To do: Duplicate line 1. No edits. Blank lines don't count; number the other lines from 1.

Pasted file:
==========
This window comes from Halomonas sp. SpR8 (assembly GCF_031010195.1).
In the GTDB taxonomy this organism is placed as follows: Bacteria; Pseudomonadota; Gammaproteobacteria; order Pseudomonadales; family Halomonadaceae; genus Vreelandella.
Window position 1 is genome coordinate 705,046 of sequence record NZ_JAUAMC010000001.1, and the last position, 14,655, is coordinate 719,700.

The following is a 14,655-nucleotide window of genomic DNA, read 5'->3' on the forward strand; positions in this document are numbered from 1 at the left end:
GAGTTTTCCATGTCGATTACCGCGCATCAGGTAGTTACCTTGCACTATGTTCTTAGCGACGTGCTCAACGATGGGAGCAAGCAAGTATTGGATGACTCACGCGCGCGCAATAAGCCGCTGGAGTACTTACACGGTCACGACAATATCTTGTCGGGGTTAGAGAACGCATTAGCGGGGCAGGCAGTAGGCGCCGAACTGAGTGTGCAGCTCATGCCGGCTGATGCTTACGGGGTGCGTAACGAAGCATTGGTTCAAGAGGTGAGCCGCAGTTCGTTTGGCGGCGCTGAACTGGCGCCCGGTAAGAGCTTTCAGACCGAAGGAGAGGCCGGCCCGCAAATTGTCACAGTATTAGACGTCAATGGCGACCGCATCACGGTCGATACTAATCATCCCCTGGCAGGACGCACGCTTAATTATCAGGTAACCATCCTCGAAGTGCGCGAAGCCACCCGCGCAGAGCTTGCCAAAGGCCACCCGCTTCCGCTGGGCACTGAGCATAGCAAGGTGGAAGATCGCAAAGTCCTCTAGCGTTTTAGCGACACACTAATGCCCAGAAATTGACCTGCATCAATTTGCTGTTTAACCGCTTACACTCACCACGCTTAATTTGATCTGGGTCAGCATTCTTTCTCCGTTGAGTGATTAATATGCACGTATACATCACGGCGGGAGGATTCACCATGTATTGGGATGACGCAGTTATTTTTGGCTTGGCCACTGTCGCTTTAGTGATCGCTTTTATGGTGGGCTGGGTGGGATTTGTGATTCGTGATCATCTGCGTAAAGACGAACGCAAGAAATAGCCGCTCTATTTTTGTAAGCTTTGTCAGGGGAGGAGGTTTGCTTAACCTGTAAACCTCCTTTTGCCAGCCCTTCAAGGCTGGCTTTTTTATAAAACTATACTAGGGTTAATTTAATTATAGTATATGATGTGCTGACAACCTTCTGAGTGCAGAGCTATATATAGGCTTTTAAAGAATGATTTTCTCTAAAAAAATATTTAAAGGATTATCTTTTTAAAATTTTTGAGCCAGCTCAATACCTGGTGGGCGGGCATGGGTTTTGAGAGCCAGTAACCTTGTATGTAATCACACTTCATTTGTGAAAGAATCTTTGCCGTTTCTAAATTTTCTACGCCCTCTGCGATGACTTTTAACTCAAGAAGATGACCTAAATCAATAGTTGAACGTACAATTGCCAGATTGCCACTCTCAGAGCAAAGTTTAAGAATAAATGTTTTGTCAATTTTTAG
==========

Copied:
This window comes from Halomonas sp. SpR8 (assembly GCF_031010195.1).